j liable Clock fi om 8s. to 5. All War-


The ITndersigned a
prepat' d to fiunihl

From the Factory of Messrs. llenry llook-
er & Co of New Haven,
Catalogues of Styls, Prices, &c., can be
seen at our Office.
Orders respectfully solicited.
63 Front Street.
Tlamilton, Sep. 3, 1883.--3mnos.


Shipping and Com-
mission Agent-
Prompt attention given to
March 20th 1882.

4 Attraction Extraordinary !
Such as Bracelets and Bangles (in
great variety), Neck Chains and'
Lockets, Brooches and Ear-rings,
-Bar Pins, Scarf Pins, Rings, Sleeve
Buttons and Studs, Vest Chains,
&c., &c.,


The Sale of over Three

Thousanrid Bushels Hard

Stone Lime during the

year shouAd be a guarantee

that there is none better, if

any so good.

63 Front Street.
Hamilton, 22nd Oct., 1883.
W WRITING DESKS, Japanese Cabi-
nets, Photograph Frames and
Albums,. Statuary and Vases, Jewel Box-
es, Celuloid Combs and Brushes, in cases,
Portmonies, Gents fitted Dressing Cases,
Silver and J'earl Card <'a-.e-, Toilet Sets,
Music.. l, Aniroids, with and with-
out Clocks, IHorn and Olive Wood Ink-

4, West Front Street,
Hamilton, Bermuda,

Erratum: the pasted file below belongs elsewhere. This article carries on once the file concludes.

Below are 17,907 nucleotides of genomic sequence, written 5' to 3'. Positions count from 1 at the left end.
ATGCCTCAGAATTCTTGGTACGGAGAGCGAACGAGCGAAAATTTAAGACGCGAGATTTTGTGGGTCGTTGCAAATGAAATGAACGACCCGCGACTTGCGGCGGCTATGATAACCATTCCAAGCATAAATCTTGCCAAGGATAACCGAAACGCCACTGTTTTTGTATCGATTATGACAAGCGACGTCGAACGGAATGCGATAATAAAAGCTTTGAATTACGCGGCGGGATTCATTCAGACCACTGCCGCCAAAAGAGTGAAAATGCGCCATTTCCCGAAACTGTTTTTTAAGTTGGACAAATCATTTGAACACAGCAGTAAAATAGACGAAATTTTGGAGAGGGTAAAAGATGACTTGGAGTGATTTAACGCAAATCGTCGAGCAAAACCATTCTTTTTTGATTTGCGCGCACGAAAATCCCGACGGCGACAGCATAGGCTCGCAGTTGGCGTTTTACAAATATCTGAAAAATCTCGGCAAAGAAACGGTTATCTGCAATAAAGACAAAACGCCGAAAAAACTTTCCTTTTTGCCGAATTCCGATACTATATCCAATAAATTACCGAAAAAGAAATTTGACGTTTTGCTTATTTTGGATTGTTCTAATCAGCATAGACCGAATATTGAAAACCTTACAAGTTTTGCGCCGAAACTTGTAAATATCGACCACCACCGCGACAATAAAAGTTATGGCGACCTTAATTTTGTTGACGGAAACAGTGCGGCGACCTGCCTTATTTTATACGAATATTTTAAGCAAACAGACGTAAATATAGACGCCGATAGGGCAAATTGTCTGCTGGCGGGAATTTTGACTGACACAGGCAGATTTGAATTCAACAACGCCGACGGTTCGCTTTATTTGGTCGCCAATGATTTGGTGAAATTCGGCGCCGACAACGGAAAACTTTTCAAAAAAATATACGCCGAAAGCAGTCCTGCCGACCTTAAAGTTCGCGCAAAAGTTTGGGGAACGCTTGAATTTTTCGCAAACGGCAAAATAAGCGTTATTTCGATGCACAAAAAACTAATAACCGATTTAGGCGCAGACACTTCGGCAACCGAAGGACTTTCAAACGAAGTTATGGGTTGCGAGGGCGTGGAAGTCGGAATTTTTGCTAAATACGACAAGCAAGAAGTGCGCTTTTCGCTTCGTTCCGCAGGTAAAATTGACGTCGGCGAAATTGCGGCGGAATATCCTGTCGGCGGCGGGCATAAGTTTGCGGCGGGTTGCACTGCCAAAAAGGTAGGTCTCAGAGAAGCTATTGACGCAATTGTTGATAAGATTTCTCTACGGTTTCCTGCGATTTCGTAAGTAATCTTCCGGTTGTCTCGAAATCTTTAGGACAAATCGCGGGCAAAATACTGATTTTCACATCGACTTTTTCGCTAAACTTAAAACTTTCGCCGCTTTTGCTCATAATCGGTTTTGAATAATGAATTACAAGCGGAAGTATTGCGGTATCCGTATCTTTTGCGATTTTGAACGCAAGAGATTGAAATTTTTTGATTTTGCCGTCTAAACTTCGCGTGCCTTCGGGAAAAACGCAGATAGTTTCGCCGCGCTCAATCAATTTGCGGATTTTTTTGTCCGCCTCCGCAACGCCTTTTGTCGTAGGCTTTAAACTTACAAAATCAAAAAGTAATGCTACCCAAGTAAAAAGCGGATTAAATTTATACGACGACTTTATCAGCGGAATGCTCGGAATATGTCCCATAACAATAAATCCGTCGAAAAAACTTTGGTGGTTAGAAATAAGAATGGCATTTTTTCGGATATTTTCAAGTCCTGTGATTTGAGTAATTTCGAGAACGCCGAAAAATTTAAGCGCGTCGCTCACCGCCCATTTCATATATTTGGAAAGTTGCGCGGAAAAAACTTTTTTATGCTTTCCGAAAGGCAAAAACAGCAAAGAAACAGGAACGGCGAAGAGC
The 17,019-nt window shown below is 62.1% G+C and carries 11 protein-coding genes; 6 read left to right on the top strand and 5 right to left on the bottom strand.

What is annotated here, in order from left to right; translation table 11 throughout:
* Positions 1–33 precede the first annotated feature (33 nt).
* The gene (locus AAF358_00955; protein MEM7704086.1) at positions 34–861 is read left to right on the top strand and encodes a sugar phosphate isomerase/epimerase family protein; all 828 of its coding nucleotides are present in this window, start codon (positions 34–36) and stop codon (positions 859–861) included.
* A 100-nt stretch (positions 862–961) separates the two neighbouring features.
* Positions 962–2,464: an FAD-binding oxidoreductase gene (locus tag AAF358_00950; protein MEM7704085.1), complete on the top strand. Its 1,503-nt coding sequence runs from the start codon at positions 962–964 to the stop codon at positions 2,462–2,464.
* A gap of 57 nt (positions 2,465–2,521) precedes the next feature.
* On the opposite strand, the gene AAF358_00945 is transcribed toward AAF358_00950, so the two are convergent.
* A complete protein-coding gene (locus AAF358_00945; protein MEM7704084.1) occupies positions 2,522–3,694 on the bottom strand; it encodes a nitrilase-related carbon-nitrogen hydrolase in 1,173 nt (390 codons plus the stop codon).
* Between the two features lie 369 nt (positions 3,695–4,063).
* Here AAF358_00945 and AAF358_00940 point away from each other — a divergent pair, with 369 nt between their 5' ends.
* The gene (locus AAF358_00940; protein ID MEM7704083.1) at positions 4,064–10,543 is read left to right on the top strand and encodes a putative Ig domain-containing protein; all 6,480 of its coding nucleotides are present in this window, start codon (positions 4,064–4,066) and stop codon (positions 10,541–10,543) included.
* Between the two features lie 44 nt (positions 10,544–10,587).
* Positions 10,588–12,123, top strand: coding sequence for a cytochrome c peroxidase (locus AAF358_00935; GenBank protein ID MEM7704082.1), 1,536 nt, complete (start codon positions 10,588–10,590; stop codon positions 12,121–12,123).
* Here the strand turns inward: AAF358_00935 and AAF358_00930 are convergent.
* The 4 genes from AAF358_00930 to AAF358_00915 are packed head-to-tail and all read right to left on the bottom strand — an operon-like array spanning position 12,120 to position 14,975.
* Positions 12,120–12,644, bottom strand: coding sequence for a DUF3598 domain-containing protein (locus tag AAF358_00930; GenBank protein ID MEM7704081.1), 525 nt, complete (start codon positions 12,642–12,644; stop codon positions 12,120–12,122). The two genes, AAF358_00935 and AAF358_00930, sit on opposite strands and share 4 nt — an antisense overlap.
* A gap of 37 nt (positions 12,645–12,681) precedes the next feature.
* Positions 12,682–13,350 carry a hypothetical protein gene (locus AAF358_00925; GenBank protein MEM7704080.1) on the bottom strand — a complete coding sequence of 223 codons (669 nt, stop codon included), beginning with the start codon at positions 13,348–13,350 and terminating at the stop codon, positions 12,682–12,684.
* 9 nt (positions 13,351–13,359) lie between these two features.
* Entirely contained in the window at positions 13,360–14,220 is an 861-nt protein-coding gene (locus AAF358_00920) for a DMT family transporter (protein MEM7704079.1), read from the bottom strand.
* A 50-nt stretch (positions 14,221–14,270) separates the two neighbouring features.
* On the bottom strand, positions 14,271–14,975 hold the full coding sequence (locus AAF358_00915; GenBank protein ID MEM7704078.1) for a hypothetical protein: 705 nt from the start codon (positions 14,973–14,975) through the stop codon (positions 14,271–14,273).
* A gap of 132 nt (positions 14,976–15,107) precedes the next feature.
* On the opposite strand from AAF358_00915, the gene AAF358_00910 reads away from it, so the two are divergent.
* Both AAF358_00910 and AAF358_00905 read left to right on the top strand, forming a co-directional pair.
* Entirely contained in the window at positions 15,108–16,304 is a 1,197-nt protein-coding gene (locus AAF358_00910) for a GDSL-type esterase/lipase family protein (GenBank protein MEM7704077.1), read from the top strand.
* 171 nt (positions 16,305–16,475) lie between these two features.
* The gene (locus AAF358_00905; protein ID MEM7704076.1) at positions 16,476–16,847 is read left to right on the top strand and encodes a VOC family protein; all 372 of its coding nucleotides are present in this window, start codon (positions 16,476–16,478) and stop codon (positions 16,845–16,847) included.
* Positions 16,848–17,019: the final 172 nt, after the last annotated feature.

Wine, Spirit, Beer
,*- *I. z._ r
W el Sele Ate u t Si,
In Wood and Bottle.
CHEESE, &c., &c.

Dr. Hlaydock's New Liver Pills will be
found an Effectual Remedy.
They are universal in their effects, and
a cure can alllosi always be guaranteed.
Each Vial Contains Twenty Pills
-One Pill is a Dose. Price Twenty
Five Cents. For Sale by all druggists.

If your draggist does not keep them, we
will mail them free to any address on re-
ceipt of 25 cents. Five vials for $1.00.
Buy at o'.ce. Do not Delay.
CAUTION.-To secure the genuine Hay.
dock Pills, observe thas the signature W
lI. ToNE & Co. is written on every pack-
age. Purchase none without this."

THE ,;41.

A Derangement of the


Anrd INervous System,
Below will be found a brief Sum-
mary of a Lecture upon the Liver, delivered
before the Eclectic College of Medicine by

THE LIVER has been known as the
PURIFIER of the Circulation. From its
size and spongy, structure, it plays a most
important part in the animal economy, as
regards a, simulation and nutrition. ood
taken in h he mouth and acted uuon by the
digestive organs or the stomach is con-
vertet i ito. Glucose and Peptone, and in
these forns rentrs the P,.rtal vein. Here,
by the action of the liver, th'se substances